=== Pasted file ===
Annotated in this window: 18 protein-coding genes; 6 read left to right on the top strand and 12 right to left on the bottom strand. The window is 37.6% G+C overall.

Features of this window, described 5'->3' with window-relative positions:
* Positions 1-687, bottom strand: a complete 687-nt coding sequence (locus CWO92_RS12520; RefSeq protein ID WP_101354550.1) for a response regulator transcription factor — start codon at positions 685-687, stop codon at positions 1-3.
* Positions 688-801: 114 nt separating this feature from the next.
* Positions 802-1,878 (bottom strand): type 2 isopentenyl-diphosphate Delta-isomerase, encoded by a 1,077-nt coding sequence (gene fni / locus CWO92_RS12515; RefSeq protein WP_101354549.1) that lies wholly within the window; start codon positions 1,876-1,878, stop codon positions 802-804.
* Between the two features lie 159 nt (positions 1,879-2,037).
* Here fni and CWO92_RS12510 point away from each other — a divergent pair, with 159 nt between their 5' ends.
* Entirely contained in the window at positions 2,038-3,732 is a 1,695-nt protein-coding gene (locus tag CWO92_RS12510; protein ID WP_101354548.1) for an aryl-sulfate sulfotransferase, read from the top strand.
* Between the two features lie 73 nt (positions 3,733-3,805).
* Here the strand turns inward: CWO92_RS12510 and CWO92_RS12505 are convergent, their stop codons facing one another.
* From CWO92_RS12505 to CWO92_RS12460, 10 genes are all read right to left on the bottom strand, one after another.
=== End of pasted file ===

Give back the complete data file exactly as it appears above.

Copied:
Annotated in this window: 18 protein-coding genes; 6 read left to right on the top strand and 12 right to left on the bottom strand. The window is 37.6% G+C overall.

Features of this window, described 5'->3' with window-relative positions:
* Positions 1-687, bottom strand: a complete 687-nt coding sequence (locus CWO92_RS12520; RefSeq protein ID WP_101354550.1) for a response regulator transcription factor — start codon at positions 685-687, stop codon at positions 1-3.
* Positions 688-801: 114 nt separating this feature from the next.
* Positions 802-1,878 (bottom strand): type 2 isopentenyl-diphosphate Delta-isomerase, encoded by a 1,077-nt coding sequence (gene fni / locus CWO92_RS12515; RefSeq protein WP_101354549.1) that lies wholly within the window; start codon positions 1,876-1,878, stop codon positions 802-804.
* Between the two features lie 159 nt (positions 1,879-2,037).
* Here fni and CWO92_RS12510 point away from each other — a divergent pair, with 159 nt between their 5' ends.
* Entirely contained in the window at positions 2,038-3,732 is a 1,695-nt protein-coding gene (locus tag CWO92_RS12510; protein ID WP_101354548.1) for an aryl-sulfate sulfotransferase, read from the top strand.
* Between the two features lie 73 nt (positions 3,733-3,805).
* Here the strand turns inward: CWO92_RS12510 and CWO92_RS12505 are convergent, their stop codons facing one another.
* From CWO92_RS12505 to CWO92_RS12460, 10 genes are all read right to left on the bottom strand, one after another.